A few years ago Google identified the Zero Moment of Truth (ZMOT) – the moment someone decides they want something. The ZMOT is also the moment many of us begin to search online whether via Google, our social connections, or specific websites such as Amazon to find whatever it is we want. Forget your profession for a moment and think about your experience as a person.
What kind of emotions would these scenarios or micro-moments have on you? What might you need, how might you search for a solution and how quickly would you move from one possible source to another?
- It’s the middle of the night and you can’t get your first born 8 week old back to sleep. You’ve tried everything you normally do and you’re desperate to soothe your baby and for all to get back to sleep.
- You popped a key on your laptop and you can’t get to stay in place, and you’re not looking for an excuse to rush out and invest in a new laptop.
- Your toilet in your new home is clogged, you have no idea where the plunger is and most stores are already closed. (By the way there are some really surprising DIY videos on YouTube!)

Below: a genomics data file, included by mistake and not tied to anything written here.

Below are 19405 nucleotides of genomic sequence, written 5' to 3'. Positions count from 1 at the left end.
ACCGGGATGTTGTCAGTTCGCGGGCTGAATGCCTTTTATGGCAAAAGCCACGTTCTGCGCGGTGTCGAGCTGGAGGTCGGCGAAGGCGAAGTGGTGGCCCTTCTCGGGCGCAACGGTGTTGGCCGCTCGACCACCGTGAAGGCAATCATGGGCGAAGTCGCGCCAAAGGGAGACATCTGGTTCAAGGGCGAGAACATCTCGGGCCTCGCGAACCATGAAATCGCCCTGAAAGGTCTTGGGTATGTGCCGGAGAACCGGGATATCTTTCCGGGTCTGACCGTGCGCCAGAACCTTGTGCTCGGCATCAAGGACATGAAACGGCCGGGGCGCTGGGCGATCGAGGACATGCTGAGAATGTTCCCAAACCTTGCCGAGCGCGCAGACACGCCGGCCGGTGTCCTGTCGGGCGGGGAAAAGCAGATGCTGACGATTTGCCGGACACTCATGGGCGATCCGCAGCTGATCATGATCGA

- You’ve got an important presentation later and you just nicked your chin shaving and you never do that! It won’t stop bleeding!
Armed with our mobile devices almost 24/7 we have a tendency to look for information with immediacy; we want the information now and we’re often prepared to complete a transaction. We expect to find information quickly in the moment, whether via a search engine or once on a site. When we’re unsure we look for more information and/or the opinions of others. We’re more easily influenced down paths with less friction. In fact we’re becoming increasingly unforgiving; any friction can cause us not just to abandon a site but to abandon it forever. Think about the impact micro-moments have on relationships!